Get in the queue in the café and find myself standing behind Eva Maarika Schmitz. She orders a cabbage soup, so I order the same. She suggests that I join her and some friends outside. But when I discover they are standing around a very small table, I elect to return to a table inside where I can sit and enjoy my soup. Lunch passes quickly. All over people are talking and laughing. A very friendly conference. It looks like the IETM's goals are being fulfilled. Our hosts are doing a great job.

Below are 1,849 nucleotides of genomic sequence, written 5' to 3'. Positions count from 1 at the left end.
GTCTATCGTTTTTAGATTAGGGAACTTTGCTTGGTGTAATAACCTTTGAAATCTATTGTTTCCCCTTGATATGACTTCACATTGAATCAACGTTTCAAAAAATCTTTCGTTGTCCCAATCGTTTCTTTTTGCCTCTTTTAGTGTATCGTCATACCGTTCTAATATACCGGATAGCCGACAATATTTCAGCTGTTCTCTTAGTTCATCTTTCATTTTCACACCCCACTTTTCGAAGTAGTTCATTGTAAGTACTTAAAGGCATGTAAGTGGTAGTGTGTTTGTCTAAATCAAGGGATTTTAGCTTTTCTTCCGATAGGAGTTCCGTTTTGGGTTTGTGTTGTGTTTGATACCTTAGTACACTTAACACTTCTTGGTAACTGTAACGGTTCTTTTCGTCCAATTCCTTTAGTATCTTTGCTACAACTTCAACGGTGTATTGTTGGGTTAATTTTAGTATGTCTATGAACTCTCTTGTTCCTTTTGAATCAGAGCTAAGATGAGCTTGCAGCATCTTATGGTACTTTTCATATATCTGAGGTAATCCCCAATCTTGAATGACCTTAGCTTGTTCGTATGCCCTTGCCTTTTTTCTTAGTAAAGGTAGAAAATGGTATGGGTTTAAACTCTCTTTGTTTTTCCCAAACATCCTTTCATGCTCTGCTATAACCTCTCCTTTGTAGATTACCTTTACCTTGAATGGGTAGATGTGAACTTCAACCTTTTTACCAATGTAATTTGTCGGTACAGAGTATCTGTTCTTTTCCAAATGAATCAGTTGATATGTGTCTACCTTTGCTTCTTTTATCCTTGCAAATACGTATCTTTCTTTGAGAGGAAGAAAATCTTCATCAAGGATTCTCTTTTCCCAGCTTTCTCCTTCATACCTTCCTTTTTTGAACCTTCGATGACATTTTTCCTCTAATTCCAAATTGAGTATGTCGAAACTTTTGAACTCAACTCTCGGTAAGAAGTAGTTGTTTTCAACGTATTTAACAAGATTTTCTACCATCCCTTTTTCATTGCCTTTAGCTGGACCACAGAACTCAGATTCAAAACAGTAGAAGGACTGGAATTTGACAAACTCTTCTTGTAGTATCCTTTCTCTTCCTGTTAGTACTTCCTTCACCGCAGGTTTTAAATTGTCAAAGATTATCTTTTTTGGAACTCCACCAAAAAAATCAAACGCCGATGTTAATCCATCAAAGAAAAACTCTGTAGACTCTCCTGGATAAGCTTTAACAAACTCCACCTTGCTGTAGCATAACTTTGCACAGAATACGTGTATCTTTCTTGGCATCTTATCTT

Time to meet my fellow panelists, so it is back to the Ministry of Culture building. The two hours fly by. Our session is entitled 'Imagine Me and You: I do' with a subtitle "Communities, Scenes, Friendships". I talk about the Paperback Bookshop and Gallery (where free coffee and tea were provided to one and all). I talk about the Traverse Theatre, the Arts Lab and the Arts Lab movement (where old buildings can be converted into creative and joy-filled spaces), and I talk about the Sunday dinners in Paris (where all guests are introduced to each other and many friendships, love affairs, etc come out of these dinners). I report that other people in other cities are starting these "salons". Everyone is invited to come and dine. The dangerous subject of "ART" is introduced by me and I go on to suggest that it does not exist, that when we talk about art, we are really talking about media. I cannot remember what else I said nor very much what anyone else said. Anna mentions the fact that her organization has a large house with guest rooms and they are able to invite companies to come and stay. There are questions and even some compliments and many people seem to agree with me. I suggest that the most important thing is to enjoy one's self and to help others to do the same. Feedback comes from Rasmus Adrian (from Copenhagen's Kaleidoskop), from an attractive woman from Stockholm whose name I fail to get, and from a woman named Chrissie Poulter.